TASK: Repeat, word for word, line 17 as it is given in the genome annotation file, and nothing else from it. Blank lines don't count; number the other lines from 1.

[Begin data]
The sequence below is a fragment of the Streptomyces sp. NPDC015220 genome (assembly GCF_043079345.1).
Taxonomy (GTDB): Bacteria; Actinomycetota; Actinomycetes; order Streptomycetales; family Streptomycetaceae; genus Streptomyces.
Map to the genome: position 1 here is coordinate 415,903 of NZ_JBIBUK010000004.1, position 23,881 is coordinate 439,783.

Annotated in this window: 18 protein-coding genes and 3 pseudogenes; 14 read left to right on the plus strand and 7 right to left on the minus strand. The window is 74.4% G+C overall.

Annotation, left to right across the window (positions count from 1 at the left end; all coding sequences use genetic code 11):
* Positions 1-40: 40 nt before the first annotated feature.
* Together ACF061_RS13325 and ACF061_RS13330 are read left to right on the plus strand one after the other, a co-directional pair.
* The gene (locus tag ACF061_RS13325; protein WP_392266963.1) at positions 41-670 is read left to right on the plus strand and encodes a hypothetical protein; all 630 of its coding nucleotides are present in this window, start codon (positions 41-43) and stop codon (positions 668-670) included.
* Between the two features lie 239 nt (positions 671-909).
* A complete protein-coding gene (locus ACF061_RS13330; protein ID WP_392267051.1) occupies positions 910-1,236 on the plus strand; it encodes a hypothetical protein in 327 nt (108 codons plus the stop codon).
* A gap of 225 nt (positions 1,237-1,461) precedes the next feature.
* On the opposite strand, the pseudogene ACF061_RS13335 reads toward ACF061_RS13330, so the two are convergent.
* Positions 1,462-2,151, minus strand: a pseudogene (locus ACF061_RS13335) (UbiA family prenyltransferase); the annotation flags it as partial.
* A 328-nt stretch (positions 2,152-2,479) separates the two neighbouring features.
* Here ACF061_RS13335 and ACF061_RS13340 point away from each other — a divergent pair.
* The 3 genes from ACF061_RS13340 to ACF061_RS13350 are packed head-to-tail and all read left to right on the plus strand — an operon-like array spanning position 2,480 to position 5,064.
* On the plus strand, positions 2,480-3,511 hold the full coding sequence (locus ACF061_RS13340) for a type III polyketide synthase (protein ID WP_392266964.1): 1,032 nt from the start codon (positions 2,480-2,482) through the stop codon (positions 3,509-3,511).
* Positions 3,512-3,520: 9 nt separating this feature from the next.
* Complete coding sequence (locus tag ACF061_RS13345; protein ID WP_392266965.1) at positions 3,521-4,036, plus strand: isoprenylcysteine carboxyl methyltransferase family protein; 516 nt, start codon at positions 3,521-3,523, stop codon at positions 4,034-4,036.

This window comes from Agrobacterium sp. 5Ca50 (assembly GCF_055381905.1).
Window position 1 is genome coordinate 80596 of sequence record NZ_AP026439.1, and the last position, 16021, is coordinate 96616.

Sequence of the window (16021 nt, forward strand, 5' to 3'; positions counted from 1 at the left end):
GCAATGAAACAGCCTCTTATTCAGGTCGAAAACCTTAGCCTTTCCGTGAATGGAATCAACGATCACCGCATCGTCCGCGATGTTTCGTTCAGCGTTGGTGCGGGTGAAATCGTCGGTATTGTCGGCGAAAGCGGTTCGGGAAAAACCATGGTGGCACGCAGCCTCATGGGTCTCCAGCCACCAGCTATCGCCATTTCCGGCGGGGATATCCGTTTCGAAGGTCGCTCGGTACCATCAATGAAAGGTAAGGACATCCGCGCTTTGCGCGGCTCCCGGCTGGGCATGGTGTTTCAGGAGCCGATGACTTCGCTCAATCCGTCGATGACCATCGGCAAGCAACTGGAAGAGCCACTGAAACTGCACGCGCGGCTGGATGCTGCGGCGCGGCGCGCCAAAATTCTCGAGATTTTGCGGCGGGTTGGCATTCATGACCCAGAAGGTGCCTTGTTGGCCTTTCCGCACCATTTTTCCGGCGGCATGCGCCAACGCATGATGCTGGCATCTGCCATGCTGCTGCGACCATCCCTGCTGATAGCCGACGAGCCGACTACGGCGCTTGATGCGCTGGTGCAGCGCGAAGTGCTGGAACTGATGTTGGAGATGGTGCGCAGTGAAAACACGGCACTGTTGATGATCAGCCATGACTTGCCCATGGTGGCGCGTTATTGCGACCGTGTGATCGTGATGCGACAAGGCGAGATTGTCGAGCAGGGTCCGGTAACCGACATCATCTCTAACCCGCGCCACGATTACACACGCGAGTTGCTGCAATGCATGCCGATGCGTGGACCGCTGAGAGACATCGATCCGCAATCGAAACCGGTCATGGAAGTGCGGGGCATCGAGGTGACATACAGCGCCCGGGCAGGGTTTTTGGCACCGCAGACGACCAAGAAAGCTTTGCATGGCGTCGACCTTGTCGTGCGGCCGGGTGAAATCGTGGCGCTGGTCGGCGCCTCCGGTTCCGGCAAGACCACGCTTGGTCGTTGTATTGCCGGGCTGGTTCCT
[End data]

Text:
* On the plus strand, positions 2,480-3,511 hold the full coding sequence (locus ACF061_RS13340) for a type III polyketide synthase (protein ID WP_392266964.1): 1,032 nt from the start codon (positions 2,480-2,482) through the stop codon (positions 3,509-3,511).